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Title: Biophysical modelling of rat cardiac electrophysiology and calcium handling
Author: Stevenson-Cocks, Harley Jacob
ISNI:       0000 0004 8509 0593
Awarding Body: University of Leeds
Current Institution: University of Leeds
Date of Award: 2019
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The primary purpose of the heart is to act as a regular, rhythmic pump in order to maintain the circulation of blood throughout the body. This mechanical activity is driven by electrical activity at the cell-level, through the intricate processes comprising excitationcontraction coupling. Disruption to these processes can result in rhythm disturbances (arrhythmias), which are potentially fatal, but the underlying mechanisms are complex, dynamic and multi-scale. Thus, they are difficult to experimentally dissect, and have been a major focus in the field of computational biology. Detailed quantitative descriptions of cardiac electrophysiology have been developed over the past 60 years that allow the simulation of healthy and pathophysiological excitation, permitting detailed computational investigation of the complex processes that result in pro-arrhythmic behaviour. However, despite the rat being the most widely used animal model in cardiovascular research, existing computational models of rat ventricular electrophysiology are unable to account for stochastic subcellular calcium dynamics, which are known to trigger arrhythmias. The aims of this thesis were to: (i) develop a new computational model of rat ventricular electrophysiology including stochastic spatio-temporal calcium cycling dynamics; and (ii) use this model to explore how ion channel remodelling observed in heart failure results in pro-arrhythmic activity at the single cell level, and the mechanisms underlying the unique restitution characteristics of the rat ventricular action potential. A recent rat ventricular electrophysiology model was coupled to a stochastic, spatiotemporal calcium cycling model. The new model reproduced various experimental action potential and calcium handling dynamics from the literature for rat ventricular myocytes, and revealed that electrical remodelling in heart failure increases the propensity for spontaneous calcium release events and lowers the threshold for generation of delayed afterdepolarisations, both of which are pro-arrhythmic. In addition, the restitution properties of rat ventricular myocytes are the result of a complex balance between altered repolarising potassium current kinetics and calcium handling properties, including the sodium-calcium exchanger. The model developed in this thesis has provided insight into pro-arrhythmic and ratedependent phenomena in rat ventricular myocytes, and is suitable for future single cell and tissue simulations.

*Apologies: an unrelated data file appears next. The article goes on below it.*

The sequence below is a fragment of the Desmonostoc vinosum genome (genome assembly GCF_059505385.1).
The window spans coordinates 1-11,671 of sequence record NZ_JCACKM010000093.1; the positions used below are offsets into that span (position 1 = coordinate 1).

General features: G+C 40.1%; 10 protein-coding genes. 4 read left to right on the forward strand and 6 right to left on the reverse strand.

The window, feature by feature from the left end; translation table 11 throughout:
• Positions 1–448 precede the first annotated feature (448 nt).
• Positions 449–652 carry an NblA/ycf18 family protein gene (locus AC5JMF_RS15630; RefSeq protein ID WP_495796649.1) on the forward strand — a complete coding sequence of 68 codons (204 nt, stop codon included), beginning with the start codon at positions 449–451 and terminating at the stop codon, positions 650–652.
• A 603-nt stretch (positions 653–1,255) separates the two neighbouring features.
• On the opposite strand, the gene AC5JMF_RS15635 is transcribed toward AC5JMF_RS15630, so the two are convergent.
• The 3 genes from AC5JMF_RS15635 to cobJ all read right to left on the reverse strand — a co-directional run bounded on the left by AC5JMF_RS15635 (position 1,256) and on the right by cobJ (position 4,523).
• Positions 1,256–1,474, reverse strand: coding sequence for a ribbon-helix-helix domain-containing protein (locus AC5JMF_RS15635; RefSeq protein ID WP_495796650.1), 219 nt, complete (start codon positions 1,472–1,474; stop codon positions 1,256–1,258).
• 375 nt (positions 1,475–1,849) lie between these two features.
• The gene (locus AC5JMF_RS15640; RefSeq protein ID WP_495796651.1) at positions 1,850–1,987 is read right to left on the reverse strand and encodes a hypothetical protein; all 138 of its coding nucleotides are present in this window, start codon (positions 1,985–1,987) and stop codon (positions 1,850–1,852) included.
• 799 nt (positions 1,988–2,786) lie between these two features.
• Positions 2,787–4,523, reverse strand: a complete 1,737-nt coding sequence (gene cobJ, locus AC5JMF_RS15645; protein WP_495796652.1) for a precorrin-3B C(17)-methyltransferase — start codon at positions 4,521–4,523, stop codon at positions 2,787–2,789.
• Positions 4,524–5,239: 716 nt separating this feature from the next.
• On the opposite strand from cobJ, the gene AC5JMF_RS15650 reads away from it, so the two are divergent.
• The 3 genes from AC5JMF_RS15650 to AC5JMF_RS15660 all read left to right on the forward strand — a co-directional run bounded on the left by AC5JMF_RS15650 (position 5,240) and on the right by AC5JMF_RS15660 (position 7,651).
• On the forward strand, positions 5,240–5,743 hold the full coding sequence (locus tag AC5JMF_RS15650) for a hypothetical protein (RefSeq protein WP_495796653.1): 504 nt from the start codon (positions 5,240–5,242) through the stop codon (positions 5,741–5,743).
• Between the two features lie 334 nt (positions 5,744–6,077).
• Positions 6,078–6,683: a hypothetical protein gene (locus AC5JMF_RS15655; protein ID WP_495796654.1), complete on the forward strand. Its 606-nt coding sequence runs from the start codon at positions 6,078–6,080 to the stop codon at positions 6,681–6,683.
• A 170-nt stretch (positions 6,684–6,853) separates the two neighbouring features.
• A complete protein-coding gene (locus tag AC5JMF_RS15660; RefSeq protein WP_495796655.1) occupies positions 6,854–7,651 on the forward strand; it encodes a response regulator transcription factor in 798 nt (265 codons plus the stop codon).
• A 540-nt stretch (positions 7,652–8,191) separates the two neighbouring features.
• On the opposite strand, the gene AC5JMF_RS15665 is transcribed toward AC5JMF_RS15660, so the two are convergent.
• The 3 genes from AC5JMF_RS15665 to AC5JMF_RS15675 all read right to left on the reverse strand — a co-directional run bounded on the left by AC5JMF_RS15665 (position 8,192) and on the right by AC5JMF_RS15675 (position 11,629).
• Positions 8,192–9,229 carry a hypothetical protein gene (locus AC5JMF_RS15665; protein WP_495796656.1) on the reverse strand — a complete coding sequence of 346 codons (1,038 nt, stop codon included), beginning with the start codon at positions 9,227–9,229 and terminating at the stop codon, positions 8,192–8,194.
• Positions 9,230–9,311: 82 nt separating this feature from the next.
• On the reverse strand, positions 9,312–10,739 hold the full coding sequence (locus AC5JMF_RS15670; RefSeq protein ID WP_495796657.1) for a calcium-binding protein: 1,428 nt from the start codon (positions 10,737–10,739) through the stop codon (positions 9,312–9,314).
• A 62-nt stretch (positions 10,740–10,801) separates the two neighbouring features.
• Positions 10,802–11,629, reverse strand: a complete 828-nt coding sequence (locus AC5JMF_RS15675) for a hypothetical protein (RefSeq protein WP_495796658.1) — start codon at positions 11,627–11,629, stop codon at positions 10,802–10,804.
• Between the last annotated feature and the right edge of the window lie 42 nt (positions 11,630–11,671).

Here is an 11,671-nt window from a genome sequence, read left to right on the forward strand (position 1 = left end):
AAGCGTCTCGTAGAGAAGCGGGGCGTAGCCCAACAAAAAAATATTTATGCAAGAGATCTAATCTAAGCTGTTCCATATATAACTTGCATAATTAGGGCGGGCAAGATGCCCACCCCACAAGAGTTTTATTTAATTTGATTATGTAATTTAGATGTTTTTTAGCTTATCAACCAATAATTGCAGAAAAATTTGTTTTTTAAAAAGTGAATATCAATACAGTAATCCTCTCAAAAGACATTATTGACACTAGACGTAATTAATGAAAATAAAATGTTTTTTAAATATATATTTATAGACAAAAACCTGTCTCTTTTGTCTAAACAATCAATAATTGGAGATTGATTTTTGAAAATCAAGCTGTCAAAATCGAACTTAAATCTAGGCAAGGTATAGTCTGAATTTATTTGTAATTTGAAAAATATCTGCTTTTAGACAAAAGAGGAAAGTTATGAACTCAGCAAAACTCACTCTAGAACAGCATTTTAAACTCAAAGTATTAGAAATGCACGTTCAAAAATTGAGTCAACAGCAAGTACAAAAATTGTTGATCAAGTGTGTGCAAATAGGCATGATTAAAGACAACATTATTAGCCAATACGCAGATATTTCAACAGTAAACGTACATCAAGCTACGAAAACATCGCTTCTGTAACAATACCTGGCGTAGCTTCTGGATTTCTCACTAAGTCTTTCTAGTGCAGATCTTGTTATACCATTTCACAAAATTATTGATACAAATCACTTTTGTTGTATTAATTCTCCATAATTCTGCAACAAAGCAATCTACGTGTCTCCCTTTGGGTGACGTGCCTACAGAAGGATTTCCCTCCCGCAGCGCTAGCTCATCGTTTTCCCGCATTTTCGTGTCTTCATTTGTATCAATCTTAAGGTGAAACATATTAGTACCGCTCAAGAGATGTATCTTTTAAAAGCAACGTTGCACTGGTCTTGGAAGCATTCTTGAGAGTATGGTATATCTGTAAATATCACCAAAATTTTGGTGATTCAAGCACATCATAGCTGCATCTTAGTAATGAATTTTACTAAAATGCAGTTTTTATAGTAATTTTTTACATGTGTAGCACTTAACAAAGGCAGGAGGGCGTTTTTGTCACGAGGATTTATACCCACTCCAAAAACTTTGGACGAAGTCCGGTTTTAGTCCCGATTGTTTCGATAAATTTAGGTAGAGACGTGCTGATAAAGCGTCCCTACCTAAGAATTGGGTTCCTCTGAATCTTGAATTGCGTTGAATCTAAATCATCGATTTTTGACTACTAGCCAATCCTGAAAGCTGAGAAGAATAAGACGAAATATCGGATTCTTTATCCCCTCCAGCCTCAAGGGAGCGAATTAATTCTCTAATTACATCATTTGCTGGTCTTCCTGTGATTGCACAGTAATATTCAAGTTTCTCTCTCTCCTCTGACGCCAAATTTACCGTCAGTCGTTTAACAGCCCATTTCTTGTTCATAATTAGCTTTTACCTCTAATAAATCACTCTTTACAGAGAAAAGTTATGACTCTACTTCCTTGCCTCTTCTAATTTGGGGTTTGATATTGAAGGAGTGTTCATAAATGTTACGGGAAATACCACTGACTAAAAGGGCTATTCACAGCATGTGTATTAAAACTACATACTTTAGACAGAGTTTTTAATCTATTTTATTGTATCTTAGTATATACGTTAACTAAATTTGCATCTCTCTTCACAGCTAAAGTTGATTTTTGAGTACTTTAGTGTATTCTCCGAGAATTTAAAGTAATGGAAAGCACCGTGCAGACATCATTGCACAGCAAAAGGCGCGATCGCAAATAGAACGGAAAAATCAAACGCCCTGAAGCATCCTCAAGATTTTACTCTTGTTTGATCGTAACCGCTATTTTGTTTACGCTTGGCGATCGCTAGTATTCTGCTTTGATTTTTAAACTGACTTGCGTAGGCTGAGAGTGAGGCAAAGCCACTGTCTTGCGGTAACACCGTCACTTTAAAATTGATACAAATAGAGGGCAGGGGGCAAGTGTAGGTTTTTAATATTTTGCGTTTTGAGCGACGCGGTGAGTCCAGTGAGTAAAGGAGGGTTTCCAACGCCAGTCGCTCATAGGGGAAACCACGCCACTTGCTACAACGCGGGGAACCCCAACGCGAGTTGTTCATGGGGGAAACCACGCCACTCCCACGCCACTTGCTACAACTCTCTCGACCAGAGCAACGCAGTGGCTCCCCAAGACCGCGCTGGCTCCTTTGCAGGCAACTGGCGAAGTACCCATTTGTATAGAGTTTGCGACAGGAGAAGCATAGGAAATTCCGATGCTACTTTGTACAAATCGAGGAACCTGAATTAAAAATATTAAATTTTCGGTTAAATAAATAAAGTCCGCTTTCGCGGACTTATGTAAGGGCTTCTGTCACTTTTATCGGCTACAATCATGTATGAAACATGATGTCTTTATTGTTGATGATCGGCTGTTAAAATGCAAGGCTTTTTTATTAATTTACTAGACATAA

Supervisor: Benson, Alan P. ; White, Ed ; Colman, Michael A. Sponsor: Not available
Qualification Name: Thesis (Ph.D.) Qualification Level: Doctoral
EThOS ID:  DOI: Not available